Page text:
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Thursday, September 21, 2017

ATTENTION MUST BE PAID

Donald Trump stood before the General Assembly of the United Nations and threatened to kill 25 million North Koreans.  He is a war criminal.  I do not have anything witty or insightful or scholarly to say about him or about the scores of millions of people who elected him.  We must do whatever we can to limit the damage he is able to inflict on this country and on the world.

Obviously no one of us can do much, but we have to do something.  Does anyone think it would be helpful for me to resurrect the Friday Lists?

16 comments:

s. wallerstein said...

I will not defend Trump, but is he a war criminal?

Is it a war crime to threaten to exterminate a country?

Talk is cheap, especially the talk of bully and braggart like Trump.

Now if Trump is a war criminal, he is a war criminal in the sense that Obama is one, for the drone policy.

Jerry Fresia said...

Well, it is a violation of the UN Charter, Article 2:

All Members shall refrain in their international relations from the threat or use of force against the territorial integrity or political independence of any state, or in any other manner inconsistent with the Purposes of the United Nations.

David Palmeter said...

Trump’s rhetoric is deplorably overblown, but bad as he is, and as ill-advised as that speech was, we shouldn’t lose sight of the fact that North Korea’s actions constitute a threat to the peace.

Lobbing missiles capable of carrying nuclear warheads (or for that matter, conventional warheads) over Japan is certainly a threatening and provocative act. The right of self-defense kicks in at some imprecise point. A big worry for me is what’s going on privately in ROK and Japanese defense ministries. So far as we know, until recently at least, they relied on the US defense guarantee and agreed not to acquire nuclear weapons--something both are well able to do technically.

If they think they can no longer rely on the US guarantee--would we really risk a nuclear attack on our own country in order to retaliate for an attack on Korea or Japan?--they certainly will be tempted to acquire their own nuclear capability.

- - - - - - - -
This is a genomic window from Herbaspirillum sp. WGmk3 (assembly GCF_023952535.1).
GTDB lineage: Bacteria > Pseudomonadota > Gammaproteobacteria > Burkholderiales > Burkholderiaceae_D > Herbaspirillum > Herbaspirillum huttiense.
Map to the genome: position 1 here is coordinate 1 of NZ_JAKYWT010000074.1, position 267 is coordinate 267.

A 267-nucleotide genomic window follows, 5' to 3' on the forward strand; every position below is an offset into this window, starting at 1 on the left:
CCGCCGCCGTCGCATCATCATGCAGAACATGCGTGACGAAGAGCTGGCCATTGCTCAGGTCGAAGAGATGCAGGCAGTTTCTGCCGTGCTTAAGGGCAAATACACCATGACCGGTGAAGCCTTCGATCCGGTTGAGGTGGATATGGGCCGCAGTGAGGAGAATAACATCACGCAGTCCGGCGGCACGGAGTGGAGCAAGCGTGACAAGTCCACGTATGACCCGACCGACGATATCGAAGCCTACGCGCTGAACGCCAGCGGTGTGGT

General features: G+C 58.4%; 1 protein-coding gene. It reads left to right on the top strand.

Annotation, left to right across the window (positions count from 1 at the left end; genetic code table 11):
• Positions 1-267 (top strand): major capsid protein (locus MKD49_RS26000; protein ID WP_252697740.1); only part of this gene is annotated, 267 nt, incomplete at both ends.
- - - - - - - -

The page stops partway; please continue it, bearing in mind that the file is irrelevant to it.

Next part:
At best, this would add to the number of nuclear nations, and set-back any international effort to reduce the number of those nukes. It could also lead to the crumbling of the Non-Proliferation Agreement if it became known that one or both of them had acquired nukes, and then all bets are off.

David Palmeter said...

Just saw this:

“Dozens of legislators and their staffers met behind closed doors Tuesday to hear a briefing by state Emergency Management Agency officials on preparedness for a North Korea nuclear strike on Hawaii.”

“Some lawmakers who attended stressed that the secret meeting was not called because of any immediate threat to the islands. Instead, it was a discussion of how to help the public prepare.”

Lawrence Milford said...

David,

I also saw (yesterday?) Colin Powell's advice that the most impactful thing we could do to get under North Korea's skin would be to ignore them. This makes a great deal of sense, especially considering that to most valuable asset to an authoritarian regime is an outside enemy and we are playing right into their game.

More importantly, our past actions and current rhetoric makes the argument that the most rational action North Korea can take in terms of short to mid-range regime survival is to possess a credible nuclear threat.

As for the security of Japan, if we were really concerned about that we would stop stirring up trouble in their neighborhood.

David Palmeter said...

Lawrence,

I agree that the best tactic probably would have been to ignore them, although there is the possibility that they just would have kept going until they got our (and the world's) attention. But as to where fault lies on this situation, I believe it belongs totally to the North. They could have just quietly developed a weapon, a la Israel, and said nothing. What both the North and Trump are doing is violating cardinal rule of diplomacy--not to personalize the dispute, not to make into a question of who is more macho. A Colin Powell, hell, even a George W. Bush, would have said things like "serious consequences." This diplomatic talk for the same result, but it leaves room for people to cede ground in the argument. It denies the other side a graceful way to back down--and that is a dangerous thing to do.

Lawrence Milford said...

David,

We will have to agree to disagree on ultimate fault, but I think we certainly agree that having two childish braggarts with nukes is not an optimal situation...

LFC said...

They could have just quietly developed a weapon, a la Israel, and said nothing.

That would have served one of the NK regime's purposes -- i.e., bolstering deterrence and making some kind of preemptive strike by the U.S. less likely -- provided it wasn't shrouded in *so* much secrecy that US intel agencies couldn't become aware of it.